A few days after the barn retreat, Priscilla discovered a large, rough bump on her arm. We weren’t sure what it was. We didn’t know whether it had any connection with her other symptoms. But there was certainly something ominous about it. Similar bumps would come and go on her arms and legs in the months ahead.
In retrospect it’s clear that this was a “lateral sclerosis,” a hardening of the skin on the sides of the body. This was one of the two symptoms that ALS, or amyotrophic lateral sclerosis, was initially named for, before its cause was known. (The other symptom was muscle wasting, described in the adjective “amyotrophic.”)
A few nights later I had a dream in which Priscilla and I went out to a restaurant. We were heading for a table when the maitre d’ told us not to sit there because the flooring was damaged below it. But Priscilla said it was still all right. A married couple was sitting at the table with another man who had a 187-ml wine bottle.
At the time I didn’t understand the dream, but it was so vivid that I recorded it in my journal. Once again in retrospect, its meaning is clear. The significance of the quantity 187 ml was that this made the wine a “single-serving” bottle. I was seeing my present and my future, marriage and singleness, at the same table. But the flooring was still safe. The ground wasn’t about to fall out from under me just yet. Subconsciously I was realizing that the rough bump signaled a fatal disease, but one that would take time to develop.
At the end of September I performed the wedding of the Grad IV alumni couple we’d gone to Nashville to counsel the month before. This was in Kentucky, where the bride had grown up. The wedding was a joyous celebration that bought us back together with a number of students we’d grown close to during their years at Michigan State, who were now scattered around the country and world. I’ll say more about what happened on this occasion at a couple of other points later in the story. This wedding was our seventh in nine months! Another Grad IV wedding would follow in December. Priscilla just loved these events and I was grateful that she could attend so many of them while we were still able to travel.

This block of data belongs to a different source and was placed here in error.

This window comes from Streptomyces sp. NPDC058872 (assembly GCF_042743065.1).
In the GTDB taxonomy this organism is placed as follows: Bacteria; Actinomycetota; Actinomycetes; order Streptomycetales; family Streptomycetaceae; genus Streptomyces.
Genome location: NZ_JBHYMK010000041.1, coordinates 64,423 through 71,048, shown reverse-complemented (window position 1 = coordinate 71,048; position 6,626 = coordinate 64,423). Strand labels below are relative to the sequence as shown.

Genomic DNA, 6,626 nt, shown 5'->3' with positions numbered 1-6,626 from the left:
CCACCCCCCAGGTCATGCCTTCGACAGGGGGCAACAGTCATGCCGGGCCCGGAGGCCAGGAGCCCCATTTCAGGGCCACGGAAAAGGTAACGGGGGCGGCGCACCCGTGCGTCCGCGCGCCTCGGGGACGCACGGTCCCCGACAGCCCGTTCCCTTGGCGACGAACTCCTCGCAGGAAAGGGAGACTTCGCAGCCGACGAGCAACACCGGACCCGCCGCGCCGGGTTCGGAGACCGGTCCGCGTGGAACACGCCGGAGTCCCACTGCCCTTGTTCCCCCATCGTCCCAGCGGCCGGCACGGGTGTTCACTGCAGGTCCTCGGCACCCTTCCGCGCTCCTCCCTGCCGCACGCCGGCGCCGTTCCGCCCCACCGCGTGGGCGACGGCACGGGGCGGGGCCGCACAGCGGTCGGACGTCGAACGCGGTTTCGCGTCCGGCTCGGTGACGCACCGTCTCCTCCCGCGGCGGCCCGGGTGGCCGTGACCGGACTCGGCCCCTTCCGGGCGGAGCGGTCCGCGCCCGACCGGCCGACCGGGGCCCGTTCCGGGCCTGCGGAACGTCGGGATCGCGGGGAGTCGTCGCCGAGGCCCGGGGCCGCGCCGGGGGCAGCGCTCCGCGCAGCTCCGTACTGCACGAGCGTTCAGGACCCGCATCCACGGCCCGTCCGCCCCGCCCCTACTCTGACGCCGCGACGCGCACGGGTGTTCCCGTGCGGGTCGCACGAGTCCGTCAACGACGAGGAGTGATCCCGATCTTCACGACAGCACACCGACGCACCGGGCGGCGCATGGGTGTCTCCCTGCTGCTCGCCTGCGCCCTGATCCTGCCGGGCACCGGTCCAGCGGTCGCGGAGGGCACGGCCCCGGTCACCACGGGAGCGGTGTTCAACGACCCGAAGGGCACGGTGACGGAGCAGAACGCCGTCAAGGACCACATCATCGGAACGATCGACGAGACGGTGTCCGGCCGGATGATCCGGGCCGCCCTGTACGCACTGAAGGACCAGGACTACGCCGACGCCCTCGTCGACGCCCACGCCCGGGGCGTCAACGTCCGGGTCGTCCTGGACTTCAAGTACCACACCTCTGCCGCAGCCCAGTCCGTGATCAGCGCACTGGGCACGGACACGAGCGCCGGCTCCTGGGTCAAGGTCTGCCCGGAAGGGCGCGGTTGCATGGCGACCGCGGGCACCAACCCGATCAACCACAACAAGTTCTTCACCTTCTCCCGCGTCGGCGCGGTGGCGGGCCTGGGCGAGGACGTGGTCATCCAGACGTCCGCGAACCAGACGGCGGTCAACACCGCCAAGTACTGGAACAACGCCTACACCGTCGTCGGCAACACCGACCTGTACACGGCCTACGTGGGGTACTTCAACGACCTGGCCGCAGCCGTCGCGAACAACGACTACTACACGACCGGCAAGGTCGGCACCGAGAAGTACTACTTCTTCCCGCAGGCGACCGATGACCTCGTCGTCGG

Getting gait training and using a cane were really helping Priscilla walk on level ground, but she was having increasing difficulty getting up stairs. This was especially true of the two steps that led from our garage into the kitchen, because while the first was of regular height, the second was extra high. She figured that if she could attach some handles to either side of the door frame, she could grab them and pull herself up and in. So she began to think about just what kind of handles these should be. Then it dawned on her: We already had two handles that would be perfect, and they were waiting for her only a few feet away from the door!
Five years before, she’d helped a friend with a decorating project that had involved painting vertical stripes on the walls of one room. The friend’s husband had created a brilliant tool for this task. He’d fastened a level to a thin board that was the width of the stripes and the height of the wall, and attached two smooth wooden handles to it. As Priscilla’s assistant, I would hold the board by these handles firmly against the wall next to the stripe she’d just painted with a roller the same width as the board; check the level to ensure that it was vertical; and signal her to paint the next stripe along the leading edge of the board. The project was finished in no time this way, and the creator of this ingenious device encouraged us to take it with us, in case we ever needed to paint stripes anywhere else. It had been leaning against a wall inside our garage ever since.
Now Priscilla got out her cordless drill and, using it as both a drill and a screwdriver, she removed the handles from the board and attached them to the sides of the door. They were just the right shape and size for her to grab securely and pull herself into the house. This was a triumphal moment and the joy from it lingered for many days.
A few weeks later, however, early one morning before it was light, I woke up from the realization that Priscilla was awake herself. “What are you thinking about?” I asked. She replied, “I’ve been wondering whether someday I’ll go in that door up a ramp, in a wheelchair.”